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Democratic members of the House of Representatives lead by Oversight and Reform Committee Chairwoman Carolyn Maloney, D-N.Y., submitted a letter to President Donald Trump Friday, requesting he explain why he has chosen to “gift” ventilators to Russia, “despite the urgent need” for them in the U.S.
“The United States has had more coronavirus cases and deaths than any nation on Earth,” said the letter Friday. “At almost 100,000 fatalities, the United States has had more coronavirus deaths than the next several highest countries combined.”
The letter was also signed by Foreign Affairs Committee Chairman Eliot E. Engel, D-N.Y., Appropriations Committee Chairwoman Nita Lowey, D-N.Y., Select Subcommittee on the Coronavirus Crisis Chairman James E. Clyburn, D-S.C., and Oversight and Reform National Security Subcommittee Chairman Stephen F. Lynch, D-Mass.
The United States reportedly has 160,000 ventilators, which experts say is not enough to fight the coronavirus pandemic at home.
The letter also says that Trump has agreed to send 200 ventilators at the request of Putin and to ensure “a better relationship with Russia,” according to a State Department official.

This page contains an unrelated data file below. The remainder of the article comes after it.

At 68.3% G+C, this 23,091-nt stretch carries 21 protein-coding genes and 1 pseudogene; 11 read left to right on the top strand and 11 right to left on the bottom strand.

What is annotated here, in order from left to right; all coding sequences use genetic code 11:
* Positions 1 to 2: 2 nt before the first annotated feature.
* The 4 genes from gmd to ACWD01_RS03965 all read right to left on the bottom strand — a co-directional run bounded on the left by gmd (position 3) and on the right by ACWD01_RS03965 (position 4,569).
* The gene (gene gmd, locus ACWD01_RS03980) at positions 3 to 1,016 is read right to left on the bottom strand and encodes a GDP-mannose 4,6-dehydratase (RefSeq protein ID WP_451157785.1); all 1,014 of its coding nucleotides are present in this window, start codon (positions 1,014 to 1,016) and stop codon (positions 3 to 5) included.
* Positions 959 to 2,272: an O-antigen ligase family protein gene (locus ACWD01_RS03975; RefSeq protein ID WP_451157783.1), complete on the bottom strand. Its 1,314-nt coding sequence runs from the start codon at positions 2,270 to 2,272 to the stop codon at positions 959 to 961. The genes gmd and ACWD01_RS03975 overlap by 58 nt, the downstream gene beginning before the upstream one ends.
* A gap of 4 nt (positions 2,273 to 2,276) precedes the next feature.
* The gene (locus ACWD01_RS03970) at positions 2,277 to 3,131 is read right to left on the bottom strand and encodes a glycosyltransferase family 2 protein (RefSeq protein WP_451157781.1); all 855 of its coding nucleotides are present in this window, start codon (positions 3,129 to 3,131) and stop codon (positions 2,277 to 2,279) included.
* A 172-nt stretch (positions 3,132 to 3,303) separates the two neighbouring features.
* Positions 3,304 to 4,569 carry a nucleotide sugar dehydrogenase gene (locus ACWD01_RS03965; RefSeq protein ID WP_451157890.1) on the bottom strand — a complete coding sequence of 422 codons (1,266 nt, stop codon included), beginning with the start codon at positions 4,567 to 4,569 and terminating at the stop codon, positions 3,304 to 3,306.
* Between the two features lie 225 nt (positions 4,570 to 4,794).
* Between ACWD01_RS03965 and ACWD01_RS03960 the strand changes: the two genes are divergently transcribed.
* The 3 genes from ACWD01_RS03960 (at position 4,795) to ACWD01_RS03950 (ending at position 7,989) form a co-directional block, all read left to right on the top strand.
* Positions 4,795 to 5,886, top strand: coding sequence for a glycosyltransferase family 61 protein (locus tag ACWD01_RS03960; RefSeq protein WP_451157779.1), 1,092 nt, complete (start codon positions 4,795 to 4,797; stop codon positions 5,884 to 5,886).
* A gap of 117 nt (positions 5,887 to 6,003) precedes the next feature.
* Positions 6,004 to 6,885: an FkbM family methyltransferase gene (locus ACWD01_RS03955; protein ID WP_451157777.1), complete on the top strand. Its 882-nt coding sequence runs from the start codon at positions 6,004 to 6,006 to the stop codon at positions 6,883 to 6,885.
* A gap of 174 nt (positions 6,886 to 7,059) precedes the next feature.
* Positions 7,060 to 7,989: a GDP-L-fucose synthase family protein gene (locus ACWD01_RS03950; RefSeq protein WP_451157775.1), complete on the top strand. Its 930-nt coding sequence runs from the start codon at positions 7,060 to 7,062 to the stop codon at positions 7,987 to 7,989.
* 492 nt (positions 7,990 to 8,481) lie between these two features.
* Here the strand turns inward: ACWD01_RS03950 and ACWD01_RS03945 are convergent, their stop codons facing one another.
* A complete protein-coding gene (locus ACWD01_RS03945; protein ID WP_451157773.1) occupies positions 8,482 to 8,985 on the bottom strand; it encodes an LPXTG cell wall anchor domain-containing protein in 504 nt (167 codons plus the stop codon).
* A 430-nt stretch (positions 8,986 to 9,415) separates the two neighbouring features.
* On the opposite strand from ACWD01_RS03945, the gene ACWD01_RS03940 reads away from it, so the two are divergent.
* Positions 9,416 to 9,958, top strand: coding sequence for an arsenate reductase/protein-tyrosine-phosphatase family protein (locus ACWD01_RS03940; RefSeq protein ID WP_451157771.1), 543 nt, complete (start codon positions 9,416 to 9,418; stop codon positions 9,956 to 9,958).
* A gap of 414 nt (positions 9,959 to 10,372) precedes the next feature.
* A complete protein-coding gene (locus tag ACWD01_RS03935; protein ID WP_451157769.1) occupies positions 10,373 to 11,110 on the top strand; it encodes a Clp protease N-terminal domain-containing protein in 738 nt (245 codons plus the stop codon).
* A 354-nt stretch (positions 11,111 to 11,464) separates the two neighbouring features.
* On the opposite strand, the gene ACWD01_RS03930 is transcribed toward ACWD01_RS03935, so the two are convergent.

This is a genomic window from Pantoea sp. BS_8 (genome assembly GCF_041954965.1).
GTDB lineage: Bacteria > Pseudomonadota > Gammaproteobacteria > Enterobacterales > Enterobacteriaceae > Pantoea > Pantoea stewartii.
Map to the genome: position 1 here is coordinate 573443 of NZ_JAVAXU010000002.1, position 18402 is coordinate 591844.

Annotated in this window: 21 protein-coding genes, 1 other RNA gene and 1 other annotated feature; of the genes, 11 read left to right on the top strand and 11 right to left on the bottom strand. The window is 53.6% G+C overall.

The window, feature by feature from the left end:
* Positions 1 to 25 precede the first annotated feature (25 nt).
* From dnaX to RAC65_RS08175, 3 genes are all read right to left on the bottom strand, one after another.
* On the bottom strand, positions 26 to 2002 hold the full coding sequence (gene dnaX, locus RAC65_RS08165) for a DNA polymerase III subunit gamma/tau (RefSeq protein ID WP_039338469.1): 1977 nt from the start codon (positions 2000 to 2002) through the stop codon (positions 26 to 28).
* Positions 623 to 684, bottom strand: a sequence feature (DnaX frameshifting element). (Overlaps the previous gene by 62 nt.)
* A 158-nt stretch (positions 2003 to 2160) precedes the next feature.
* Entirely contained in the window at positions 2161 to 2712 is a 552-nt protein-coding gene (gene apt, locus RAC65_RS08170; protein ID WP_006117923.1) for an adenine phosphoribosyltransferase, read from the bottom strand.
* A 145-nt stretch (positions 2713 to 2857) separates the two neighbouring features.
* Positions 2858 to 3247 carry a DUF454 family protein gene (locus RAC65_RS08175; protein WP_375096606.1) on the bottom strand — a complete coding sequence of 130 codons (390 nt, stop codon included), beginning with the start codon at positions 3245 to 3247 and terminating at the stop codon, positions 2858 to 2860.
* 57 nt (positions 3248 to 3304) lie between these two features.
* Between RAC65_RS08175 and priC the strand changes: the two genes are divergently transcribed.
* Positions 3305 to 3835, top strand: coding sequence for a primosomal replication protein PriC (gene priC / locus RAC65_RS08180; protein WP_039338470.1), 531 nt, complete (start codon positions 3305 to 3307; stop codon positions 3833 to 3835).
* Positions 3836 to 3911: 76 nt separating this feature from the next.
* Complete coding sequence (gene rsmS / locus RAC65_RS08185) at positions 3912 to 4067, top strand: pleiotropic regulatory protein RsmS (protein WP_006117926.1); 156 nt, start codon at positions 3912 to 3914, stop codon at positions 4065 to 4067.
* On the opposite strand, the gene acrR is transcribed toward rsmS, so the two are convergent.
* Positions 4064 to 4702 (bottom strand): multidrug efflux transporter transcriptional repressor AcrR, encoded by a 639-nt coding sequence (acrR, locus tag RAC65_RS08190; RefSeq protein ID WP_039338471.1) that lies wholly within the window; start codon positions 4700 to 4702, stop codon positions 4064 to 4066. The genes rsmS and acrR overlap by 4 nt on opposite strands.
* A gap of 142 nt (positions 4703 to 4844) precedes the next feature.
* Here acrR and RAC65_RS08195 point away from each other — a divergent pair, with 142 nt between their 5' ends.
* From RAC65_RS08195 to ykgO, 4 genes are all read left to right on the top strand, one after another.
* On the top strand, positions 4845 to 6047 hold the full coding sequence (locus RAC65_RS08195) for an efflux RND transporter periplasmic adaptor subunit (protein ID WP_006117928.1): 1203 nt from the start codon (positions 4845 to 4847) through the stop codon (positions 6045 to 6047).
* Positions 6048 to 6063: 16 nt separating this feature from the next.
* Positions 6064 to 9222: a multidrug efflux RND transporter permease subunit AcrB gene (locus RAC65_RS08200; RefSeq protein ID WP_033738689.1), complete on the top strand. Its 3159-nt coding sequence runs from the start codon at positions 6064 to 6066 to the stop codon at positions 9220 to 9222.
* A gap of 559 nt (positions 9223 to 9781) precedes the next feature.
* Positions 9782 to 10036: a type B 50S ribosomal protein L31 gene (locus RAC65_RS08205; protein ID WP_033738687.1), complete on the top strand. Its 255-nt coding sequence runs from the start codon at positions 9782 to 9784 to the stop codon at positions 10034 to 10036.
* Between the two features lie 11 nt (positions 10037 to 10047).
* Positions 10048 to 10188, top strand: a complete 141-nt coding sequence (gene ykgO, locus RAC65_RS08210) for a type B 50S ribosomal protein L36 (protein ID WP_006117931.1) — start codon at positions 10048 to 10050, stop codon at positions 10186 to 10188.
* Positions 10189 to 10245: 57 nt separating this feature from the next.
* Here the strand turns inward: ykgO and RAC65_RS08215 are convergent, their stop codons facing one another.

“To be clear, we are not suggesting that the United States is not, or could never be, in a position to contribute ventilators and other critical medical supplies to countries that are truly in need,” House Democrats wrote.
“But it does not appear that your Administration has any policymaking process in place to determine whether these ventilators are going to the countries where they are needed most,” the letter said. “Instead, it appears you may be providing or selling ventilators to other countries as gifts or favors to serve your own political or personal interests.”
Russia currently has the second highest rate of infection behind the US with over 326,000 cases and more than 3,200 deaths according to the World Health Organization. The U.S. that has over 1.5 million cases reported and nearly 92,000 deaths.
“We must first ensure that cities and hospitals across the United States can address their own ventilator shortages,” Democratic lawmakers wrote. “The use of American taxpayer dollars to purchase and deliver ventilators overseas cannot and should not be used as political favors.”
Maloney could not be immediately reached for comment.